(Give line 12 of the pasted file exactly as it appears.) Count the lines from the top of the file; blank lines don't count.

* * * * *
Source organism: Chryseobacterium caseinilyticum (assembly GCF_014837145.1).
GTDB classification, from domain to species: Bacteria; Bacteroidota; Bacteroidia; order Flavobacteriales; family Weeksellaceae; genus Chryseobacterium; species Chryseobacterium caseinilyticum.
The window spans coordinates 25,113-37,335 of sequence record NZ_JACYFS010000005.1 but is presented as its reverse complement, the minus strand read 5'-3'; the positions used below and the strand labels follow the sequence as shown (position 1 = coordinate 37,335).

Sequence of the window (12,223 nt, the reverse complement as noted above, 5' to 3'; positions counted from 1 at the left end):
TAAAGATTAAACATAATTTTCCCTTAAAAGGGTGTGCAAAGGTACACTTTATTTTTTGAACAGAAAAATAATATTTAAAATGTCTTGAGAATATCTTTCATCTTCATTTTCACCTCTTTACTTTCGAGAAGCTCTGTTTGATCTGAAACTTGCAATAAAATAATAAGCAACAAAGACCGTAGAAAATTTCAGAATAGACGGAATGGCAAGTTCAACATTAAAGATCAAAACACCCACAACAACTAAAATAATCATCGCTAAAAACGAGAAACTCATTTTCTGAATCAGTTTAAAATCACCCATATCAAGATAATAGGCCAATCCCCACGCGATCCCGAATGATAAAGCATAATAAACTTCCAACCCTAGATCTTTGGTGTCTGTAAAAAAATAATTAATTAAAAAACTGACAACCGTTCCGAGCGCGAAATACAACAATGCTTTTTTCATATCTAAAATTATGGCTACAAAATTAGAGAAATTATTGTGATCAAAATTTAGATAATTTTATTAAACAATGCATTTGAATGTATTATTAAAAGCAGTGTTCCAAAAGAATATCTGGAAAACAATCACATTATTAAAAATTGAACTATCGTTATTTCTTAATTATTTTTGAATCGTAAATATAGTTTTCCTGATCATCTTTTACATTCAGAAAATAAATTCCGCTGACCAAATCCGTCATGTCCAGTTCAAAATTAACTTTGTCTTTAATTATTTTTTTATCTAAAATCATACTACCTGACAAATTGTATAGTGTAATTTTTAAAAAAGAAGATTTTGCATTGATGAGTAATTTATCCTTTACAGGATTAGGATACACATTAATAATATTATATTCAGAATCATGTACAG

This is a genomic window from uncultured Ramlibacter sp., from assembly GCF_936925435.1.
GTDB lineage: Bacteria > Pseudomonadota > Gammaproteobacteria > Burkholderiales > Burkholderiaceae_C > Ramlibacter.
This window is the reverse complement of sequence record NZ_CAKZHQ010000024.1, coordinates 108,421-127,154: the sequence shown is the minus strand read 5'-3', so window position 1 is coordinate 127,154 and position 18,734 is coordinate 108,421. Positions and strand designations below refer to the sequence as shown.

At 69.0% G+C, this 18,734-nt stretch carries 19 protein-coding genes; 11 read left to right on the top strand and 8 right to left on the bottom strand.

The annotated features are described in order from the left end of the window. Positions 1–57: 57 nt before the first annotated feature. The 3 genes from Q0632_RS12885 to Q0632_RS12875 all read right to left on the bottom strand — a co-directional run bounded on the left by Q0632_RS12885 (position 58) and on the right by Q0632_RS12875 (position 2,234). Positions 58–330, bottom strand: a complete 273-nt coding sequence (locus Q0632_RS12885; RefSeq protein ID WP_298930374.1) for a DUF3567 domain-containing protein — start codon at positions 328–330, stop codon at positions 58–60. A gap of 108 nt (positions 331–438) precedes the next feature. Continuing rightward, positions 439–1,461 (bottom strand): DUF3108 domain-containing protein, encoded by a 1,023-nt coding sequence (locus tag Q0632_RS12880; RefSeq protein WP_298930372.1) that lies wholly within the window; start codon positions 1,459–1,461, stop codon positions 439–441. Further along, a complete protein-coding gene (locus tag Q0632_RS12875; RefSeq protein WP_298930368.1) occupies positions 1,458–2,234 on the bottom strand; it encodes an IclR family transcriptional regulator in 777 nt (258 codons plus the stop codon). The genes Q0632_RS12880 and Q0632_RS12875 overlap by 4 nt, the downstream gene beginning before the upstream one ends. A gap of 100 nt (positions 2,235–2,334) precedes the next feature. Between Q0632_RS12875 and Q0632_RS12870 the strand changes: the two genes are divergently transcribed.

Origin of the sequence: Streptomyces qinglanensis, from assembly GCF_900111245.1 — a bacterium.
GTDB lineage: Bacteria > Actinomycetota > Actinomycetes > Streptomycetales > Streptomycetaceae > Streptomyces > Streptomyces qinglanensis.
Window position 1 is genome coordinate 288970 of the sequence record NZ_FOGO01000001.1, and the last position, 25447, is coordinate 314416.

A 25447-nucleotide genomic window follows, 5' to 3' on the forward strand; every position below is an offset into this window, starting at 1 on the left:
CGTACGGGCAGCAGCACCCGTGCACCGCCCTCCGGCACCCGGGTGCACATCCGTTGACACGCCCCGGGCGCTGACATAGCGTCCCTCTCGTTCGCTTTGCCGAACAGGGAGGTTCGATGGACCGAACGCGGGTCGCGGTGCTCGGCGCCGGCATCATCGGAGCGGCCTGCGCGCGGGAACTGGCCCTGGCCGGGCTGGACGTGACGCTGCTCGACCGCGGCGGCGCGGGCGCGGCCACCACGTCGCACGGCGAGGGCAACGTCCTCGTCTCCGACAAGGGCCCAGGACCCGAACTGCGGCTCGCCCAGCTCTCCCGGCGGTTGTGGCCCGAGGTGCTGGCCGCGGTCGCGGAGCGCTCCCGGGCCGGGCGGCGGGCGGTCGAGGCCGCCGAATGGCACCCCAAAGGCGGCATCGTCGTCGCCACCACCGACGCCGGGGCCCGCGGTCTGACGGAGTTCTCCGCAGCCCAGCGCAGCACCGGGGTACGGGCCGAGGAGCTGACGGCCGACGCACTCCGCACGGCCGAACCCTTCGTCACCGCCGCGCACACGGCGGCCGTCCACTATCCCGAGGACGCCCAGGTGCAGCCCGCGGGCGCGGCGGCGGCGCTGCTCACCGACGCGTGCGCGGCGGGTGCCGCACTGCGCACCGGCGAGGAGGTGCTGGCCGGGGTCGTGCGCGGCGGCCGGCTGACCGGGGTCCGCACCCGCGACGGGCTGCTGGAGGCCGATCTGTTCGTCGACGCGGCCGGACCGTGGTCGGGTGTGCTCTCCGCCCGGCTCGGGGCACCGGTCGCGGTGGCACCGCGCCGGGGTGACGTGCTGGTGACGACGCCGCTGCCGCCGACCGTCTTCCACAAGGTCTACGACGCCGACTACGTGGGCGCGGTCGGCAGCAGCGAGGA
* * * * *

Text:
GTDB lineage: Bacteria > Actinomycetota > Actinomycetes > Streptomycetales > Streptomycetaceae > Streptomyces > Streptomyces qinglanensis.